I spent three days this week traveling the back roads of rural Texas, en route to various meetings for work. Places like Abilene are over a thousand miles away from New York and Washington. Folks go quietly about their daily business, raising families, managing businesses, working on farms to raise our food.
It's easy to get sucked into 24 news cycles and to feel the stress that comes with overdosing on internet news, cable news, and talk radio news. My time away from all of that this week helped me keep things in perspective. Regardless of what's happening to our economy and in geopolitics, we need to remind ourselves that every day, the sun still rises in east and sets in the west. Summer will come, followed by Fall and then Winter.
The lesson here is that we need to find things that help us keep everything in perspective.
Beatdown of Elderly Man Caught on Tape
At least they didn't have a gun. Or maybe they did and didn't elect to use it. This is precisely the kind of violence we should be prepared to handle, especially when in the big cities.
Nationwide Test of EAS
The prepper boards are full of smack talk about the first ever nationwide EAS test earlier this week. Here's a pic of me waiting with bated breath to hear it:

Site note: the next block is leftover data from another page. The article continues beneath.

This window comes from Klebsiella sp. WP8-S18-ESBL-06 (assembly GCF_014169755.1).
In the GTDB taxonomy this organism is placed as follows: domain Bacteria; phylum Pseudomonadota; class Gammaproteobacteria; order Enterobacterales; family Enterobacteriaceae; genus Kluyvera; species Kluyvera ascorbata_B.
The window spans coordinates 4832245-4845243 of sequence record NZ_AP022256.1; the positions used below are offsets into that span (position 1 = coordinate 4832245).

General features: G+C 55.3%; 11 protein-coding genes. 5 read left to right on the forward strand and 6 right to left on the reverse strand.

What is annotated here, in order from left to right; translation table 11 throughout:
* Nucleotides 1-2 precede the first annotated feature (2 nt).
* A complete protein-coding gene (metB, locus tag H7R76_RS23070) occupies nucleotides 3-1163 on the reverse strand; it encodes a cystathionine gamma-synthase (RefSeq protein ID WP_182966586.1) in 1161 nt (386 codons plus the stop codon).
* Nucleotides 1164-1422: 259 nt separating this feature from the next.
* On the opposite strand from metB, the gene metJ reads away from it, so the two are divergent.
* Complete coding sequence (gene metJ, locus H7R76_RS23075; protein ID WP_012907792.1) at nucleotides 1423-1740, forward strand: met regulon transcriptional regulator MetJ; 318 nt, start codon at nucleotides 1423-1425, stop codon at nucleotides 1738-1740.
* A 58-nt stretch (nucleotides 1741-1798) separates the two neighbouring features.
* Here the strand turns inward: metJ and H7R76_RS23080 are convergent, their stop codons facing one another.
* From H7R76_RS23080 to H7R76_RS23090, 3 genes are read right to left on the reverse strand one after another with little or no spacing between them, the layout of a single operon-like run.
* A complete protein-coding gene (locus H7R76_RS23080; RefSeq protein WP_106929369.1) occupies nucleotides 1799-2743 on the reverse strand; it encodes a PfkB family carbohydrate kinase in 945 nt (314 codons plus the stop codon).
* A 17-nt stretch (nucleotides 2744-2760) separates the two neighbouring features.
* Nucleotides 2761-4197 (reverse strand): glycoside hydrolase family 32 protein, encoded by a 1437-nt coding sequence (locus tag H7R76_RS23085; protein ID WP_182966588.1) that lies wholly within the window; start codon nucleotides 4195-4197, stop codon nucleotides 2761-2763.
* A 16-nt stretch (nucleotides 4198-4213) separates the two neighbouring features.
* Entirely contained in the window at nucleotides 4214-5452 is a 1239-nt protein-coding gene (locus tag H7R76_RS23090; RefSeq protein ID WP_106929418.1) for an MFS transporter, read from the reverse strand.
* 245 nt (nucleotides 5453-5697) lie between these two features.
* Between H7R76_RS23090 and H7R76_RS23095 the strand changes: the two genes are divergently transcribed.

I know I make being a prepper look cool. Don't try this yourself unless you can make it look as well as, if not better, than I can.
I've perused the various prepper/survivalist boards to see how others scored it. The term "epic fail" appeared a lot. Apparently a lot of folks could not hear it for one reason or another. I will tell you that the EAS tone did not go through WSM 650 AM's iPhone app for whatever reason. The stream went silent for a minute and then picked back up.
A lot of folks are hating on DHS and the FCC over this right now. Rather than talking smack, I think it's more constructive to use this as a learning experience so those agencies can get it right the next time. Rome wasn't built in a day, after all.
Got Me Some Buckets of Beans and Pasta Packed in CO2 and Stuff
Last weekend I managed to get four large buckets packed with beans and pasta using the dry ice method. I learned a lot from the experience. Some random observations:
- I bought way too much dry ice. You need very little, even if you're doing a lot of buckets.
- I had so much dry ice I elected to put some at the bottom of the bucket AND the top as well.
- I'm not sure it's cost effective to do it yourself, unless you get a really good deal on whatever product you're storing. The gamma seal lids and the buckets add to the cost, so make sure you price that into your decision matrix on DIY vs. buying it already sealed.
- Dry ice is much easier to work with than I expected. You can touch it with your hands...just not for very long.
- The next time I elect to pack food myself, I think I will simply use the little oxygen absorber packs. I'm also wondering if I could take a shop vac, put the crevice tool on it, cover the suction part with a piece of screen, and literally suck the air out of the mylar bag before sealing it.
- I will be storing a lot of beans and rice soon. I need to start eating more of it in my diet.